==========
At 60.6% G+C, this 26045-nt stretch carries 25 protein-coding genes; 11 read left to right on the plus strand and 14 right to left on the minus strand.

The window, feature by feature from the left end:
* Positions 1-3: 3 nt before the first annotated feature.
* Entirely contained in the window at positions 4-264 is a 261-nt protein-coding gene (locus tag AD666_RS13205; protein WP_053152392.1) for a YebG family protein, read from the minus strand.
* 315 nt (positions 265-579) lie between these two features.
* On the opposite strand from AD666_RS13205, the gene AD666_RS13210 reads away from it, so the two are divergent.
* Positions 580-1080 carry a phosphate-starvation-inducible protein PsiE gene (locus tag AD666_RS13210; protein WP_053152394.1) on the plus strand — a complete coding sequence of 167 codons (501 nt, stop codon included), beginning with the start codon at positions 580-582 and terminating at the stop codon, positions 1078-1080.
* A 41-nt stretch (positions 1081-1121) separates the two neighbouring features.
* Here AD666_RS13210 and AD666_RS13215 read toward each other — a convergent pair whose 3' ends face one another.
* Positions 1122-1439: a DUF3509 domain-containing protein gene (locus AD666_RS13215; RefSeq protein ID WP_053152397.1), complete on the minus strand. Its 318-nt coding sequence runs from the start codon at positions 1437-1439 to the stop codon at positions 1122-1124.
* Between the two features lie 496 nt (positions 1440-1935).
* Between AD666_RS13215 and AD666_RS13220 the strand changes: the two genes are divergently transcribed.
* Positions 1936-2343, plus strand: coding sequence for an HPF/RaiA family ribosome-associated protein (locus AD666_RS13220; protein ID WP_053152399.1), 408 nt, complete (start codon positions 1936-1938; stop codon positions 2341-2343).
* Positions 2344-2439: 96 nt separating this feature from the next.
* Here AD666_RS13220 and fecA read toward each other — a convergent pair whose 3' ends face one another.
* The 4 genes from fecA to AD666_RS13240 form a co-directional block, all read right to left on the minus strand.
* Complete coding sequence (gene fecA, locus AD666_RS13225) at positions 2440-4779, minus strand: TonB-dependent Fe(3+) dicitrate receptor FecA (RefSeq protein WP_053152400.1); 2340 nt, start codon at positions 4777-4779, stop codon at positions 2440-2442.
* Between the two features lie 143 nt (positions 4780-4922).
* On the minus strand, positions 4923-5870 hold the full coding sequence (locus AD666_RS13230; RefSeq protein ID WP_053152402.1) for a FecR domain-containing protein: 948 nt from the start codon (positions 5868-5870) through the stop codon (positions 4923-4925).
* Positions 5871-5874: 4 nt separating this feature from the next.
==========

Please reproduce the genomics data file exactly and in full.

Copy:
At 60.6% G+C, this 26045-nt stretch carries 25 protein-coding genes; 11 read left to right on the plus strand and 14 right to left on the minus strand.

The window, feature by feature from the left end:
* Positions 1-3: 3 nt before the first annotated feature.
* Entirely contained in the window at positions 4-264 is a 261-nt protein-coding gene (locus tag AD666_RS13205; protein WP_053152392.1) for a YebG family protein, read from the minus strand.
* 315 nt (positions 265-579) lie between these two features.
* On the opposite strand from AD666_RS13205, the gene AD666_RS13210 reads away from it, so the two are divergent.
* Positions 580-1080 carry a phosphate-starvation-inducible protein PsiE gene (locus tag AD666_RS13210; protein WP_053152394.1) on the plus strand — a complete coding sequence of 167 codons (501 nt, stop codon included), beginning with the start codon at positions 580-582 and terminating at the stop codon, positions 1078-1080.
* A 41-nt stretch (positions 1081-1121) separates the two neighbouring features.
* Here AD666_RS13210 and AD666_RS13215 read toward each other — a convergent pair whose 3' ends face one another.
* Positions 1122-1439: a DUF3509 domain-containing protein gene (locus AD666_RS13215; RefSeq protein ID WP_053152397.1), complete on the minus strand. Its 318-nt coding sequence runs from the start codon at positions 1437-1439 to the stop codon at positions 1122-1124.
* Between the two features lie 496 nt (positions 1440-1935).
* Between AD666_RS13215 and AD666_RS13220 the strand changes: the two genes are divergently transcribed.
* Positions 1936-2343, plus strand: coding sequence for an HPF/RaiA family ribosome-associated protein (locus AD666_RS13220; protein ID WP_053152399.1), 408 nt, complete (start codon positions 1936-1938; stop codon positions 2341-2343).
* Positions 2344-2439: 96 nt separating this feature from the next.
* Here AD666_RS13220 and fecA read toward each other — a convergent pair whose 3' ends face one another.
* The 4 genes from fecA to AD666_RS13240 form a co-directional block, all read right to left on the minus strand.
* Complete coding sequence (gene fecA, locus AD666_RS13225) at positions 2440-4779, minus strand: TonB-dependent Fe(3+) dicitrate receptor FecA (RefSeq protein WP_053152400.1); 2340 nt, start codon at positions 4777-4779, stop codon at positions 2440-2442.
* Between the two features lie 143 nt (positions 4780-4922).
* On the minus strand, positions 4923-5870 hold the full coding sequence (locus AD666_RS13230; RefSeq protein ID WP_053152402.1) for a FecR domain-containing protein: 948 nt from the start codon (positions 5868-5870) through the stop codon (positions 4923-4925).
* Positions 5871-5874: 4 nt separating this feature from the next.